These lines were made anywhere between 300 BC and 700 AD by the Nasca culture (Pre-Incan). They were discovered in the 1920's when commercial airlines began flights over the Peruvian desert. Some believe that these lines are a giant astronomical calender while others think that it is a map of subterranean water canals. Some of the figures that we saw from the sky other than geometrical shapes included a monkey, pelican, hands, hummingbird and astronaut. Pictures of 1 of these is attached as well. A few of these shapes are 1,000 feet long and 100 feet wide and stretch more than 6 miles. Although seeing the lines in person was a great feeling, the feeling I got while in the plane was not. I am unfortunately susceptible to getting ill in small aircraft and even though I took an airsickness pill prior I could still feel the effects of gravity. Eric even fell nauseous and he has a solid stomach. Plus, the more than 20 plus "banks" to the right and left that the pilot did so we could get a "better view" of the figures did not help the situation. Thank you. I can see them just fine flying straight! Nothing happened I am happy to report and I was able to open my eyes long enough to get a few decent pictures. But I was happy to be back on land 30 minutes later.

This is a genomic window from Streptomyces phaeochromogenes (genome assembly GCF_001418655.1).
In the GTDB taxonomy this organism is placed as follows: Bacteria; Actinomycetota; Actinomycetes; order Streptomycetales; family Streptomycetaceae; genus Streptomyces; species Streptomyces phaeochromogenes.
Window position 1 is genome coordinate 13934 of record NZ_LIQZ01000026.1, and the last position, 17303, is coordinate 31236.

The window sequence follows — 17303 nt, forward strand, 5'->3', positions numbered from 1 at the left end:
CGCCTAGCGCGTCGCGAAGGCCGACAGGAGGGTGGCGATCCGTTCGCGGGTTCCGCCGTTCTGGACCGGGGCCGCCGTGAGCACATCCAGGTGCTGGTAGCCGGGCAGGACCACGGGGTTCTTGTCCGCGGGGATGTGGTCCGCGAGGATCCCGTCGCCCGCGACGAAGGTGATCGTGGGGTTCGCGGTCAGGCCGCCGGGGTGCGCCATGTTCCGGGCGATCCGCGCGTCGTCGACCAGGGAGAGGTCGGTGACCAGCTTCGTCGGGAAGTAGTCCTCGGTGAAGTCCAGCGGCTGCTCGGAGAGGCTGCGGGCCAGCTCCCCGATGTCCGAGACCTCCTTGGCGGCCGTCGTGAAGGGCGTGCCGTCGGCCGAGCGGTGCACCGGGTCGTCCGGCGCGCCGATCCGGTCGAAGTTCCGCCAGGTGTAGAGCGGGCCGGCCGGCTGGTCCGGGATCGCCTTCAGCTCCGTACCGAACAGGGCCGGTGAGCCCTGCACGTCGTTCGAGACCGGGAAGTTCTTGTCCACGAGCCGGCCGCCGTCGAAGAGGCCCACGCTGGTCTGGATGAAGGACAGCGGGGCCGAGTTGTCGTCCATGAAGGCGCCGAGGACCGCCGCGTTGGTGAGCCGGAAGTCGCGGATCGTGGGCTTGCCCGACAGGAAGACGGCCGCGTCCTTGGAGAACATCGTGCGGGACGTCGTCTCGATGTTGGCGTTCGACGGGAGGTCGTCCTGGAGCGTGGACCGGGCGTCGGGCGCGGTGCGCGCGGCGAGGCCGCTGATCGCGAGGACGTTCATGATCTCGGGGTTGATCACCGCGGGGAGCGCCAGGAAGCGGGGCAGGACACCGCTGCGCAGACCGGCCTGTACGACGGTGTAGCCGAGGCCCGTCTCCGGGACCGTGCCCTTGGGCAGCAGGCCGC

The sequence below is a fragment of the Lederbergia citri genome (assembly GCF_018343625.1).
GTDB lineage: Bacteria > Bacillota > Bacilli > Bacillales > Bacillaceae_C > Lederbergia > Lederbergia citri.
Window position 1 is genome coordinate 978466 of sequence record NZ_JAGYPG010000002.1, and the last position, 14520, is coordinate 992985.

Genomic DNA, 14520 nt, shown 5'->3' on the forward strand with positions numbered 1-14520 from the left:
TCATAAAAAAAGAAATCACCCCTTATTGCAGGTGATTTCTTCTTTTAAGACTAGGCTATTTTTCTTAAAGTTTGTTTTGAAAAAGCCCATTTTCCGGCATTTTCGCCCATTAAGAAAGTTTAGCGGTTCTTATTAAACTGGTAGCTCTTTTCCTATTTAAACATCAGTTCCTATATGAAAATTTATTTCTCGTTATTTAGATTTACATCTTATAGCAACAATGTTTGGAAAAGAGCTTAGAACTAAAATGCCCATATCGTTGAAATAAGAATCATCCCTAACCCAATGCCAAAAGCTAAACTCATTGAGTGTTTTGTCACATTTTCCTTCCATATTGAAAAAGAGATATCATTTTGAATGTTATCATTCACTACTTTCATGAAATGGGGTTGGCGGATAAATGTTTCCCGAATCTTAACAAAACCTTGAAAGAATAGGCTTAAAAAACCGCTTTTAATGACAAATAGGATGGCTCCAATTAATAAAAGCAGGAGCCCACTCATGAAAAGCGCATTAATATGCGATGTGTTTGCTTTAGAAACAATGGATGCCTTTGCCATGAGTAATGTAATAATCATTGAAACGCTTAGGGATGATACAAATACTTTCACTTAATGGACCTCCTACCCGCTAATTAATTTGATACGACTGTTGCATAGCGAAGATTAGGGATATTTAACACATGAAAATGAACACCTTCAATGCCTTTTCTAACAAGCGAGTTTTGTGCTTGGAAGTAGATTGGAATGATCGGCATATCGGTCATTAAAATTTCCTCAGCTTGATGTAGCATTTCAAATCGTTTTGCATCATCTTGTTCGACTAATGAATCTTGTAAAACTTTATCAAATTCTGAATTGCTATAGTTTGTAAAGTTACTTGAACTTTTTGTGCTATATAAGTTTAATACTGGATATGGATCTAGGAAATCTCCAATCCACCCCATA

We left Nazca the next day, this past Monday, made a quick overnight stop in Ica before heading into Lima where we are now. It has 8 million plus inhabitants and is huge! We've been to the Plaza Mayor, the main Cathedral, the Presidential Palace, watched a fun street performance show, and took 2 very long bus rides from Miraflores (the neighborhood we're staying in) to downtown. We hope to see one of the 10 plus museums today or tomorrow. We will stay here until Saturday or Sunday when we will fly to a city in northern Peru called Iquitos where we will get a boat and head down the Amazon river for what I'm sure will be a few adventure filled days. I'm hearing something about how we will be sleeping in hammocks...hmmm??? We'll see about that.
So for those few observations and helpful hints I mentioned earlier: